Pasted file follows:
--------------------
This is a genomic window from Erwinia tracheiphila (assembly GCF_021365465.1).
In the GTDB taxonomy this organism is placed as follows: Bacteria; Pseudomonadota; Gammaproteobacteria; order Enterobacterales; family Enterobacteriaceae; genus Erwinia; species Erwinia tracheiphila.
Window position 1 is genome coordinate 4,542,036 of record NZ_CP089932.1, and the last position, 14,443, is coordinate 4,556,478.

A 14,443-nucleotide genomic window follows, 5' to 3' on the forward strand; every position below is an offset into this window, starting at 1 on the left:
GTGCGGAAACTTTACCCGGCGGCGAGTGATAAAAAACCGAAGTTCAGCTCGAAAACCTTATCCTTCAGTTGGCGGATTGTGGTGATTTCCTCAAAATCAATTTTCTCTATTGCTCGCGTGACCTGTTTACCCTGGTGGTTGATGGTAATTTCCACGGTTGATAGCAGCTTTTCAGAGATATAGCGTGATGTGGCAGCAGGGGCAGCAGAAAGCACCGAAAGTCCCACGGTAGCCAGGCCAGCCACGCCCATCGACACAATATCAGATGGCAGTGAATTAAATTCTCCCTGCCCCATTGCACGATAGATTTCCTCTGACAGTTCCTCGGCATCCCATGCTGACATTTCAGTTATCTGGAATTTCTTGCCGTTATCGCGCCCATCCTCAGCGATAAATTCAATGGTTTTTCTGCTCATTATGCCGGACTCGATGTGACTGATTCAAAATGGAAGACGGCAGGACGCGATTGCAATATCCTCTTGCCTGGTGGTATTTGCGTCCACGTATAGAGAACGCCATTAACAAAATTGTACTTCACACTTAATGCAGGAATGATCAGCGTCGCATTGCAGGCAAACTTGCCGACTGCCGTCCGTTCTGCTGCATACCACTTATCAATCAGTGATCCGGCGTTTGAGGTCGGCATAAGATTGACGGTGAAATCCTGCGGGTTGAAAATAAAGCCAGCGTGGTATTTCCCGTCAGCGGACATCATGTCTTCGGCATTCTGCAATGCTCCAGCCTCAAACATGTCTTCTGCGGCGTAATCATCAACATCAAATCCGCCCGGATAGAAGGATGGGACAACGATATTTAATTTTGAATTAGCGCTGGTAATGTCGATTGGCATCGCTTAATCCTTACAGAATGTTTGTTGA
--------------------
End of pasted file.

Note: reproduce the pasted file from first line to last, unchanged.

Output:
This is a genomic window from Erwinia tracheiphila (assembly GCF_021365465.1).
In the GTDB taxonomy this organism is placed as follows: Bacteria; Pseudomonadota; Gammaproteobacteria; order Enterobacterales; family Enterobacteriaceae; genus Erwinia; species Erwinia tracheiphila.
Window position 1 is genome coordinate 4,542,036 of record NZ_CP089932.1, and the last position, 14,443, is coordinate 4,556,478.

A 14,443-nucleotide genomic window follows, 5' to 3' on the forward strand; every position below is an offset into this window, starting at 1 on the left:
GTGCGGAAACTTTACCCGGCGGCGAGTGATAAAAAACCGAAGTTCAGCTCGAAAACCTTATCCTTCAGTTGGCGGATTGTGGTGATTTCCTCAAAATCAATTTTCTCTATTGCTCGCGTGACCTGTTTACCCTGGTGGTTGATGGTAATTTCCACGGTTGATAGCAGCTTTTCAGAGATATAGCGTGATGTGGCAGCAGGGGCAGCAGAAAGCACCGAAAGTCCCACGGTAGCCAGGCCAGCCACGCCCATCGACACAATATCAGATGGCAGTGAATTAAATTCTCCCTGCCCCATTGCACGATAGATTTCCTCTGACAGTTCCTCGGCATCCCATGCTGACATTTCAGTTATCTGGAATTTCTTGCCGTTATCGCGCCCATCCTCAGCGATAAATTCAATGGTTTTTCTGCTCATTATGCCGGACTCGATGTGACTGATTCAAAATGGAAGACGGCAGGACGCGATTGCAATATCCTCTTGCCTGGTGGTATTTGCGTCCACGTATAGAGAACGCCATTAACAAAATTGTACTTCACACTTAATGCAGGAATGATCAGCGTCGCATTGCAGGCAAACTTGCCGACTGCCGTCCGTTCTGCTGCATACCACTTATCAATCAGTGATCCGGCGTTTGAGGTCGGCATAAGATTGACGGTGAAATCCTGCGGGTTGAAAATAAAGCCAGCGTGGTATTTCCCGTCAGCGGACATCATGTCTTCGGCATTCTGCAATGCTCCAGCCTCAAACATGTCTTCTGCGGCGTAATCATCAACATCAAATCCGCCCGGATAGAAGGATGGGACAACGATATTTAATTTTGAATTAGCGCTGGTAATGTCGATTGGCATCGCTTAATCCTTACAGAATGTTTGTTGA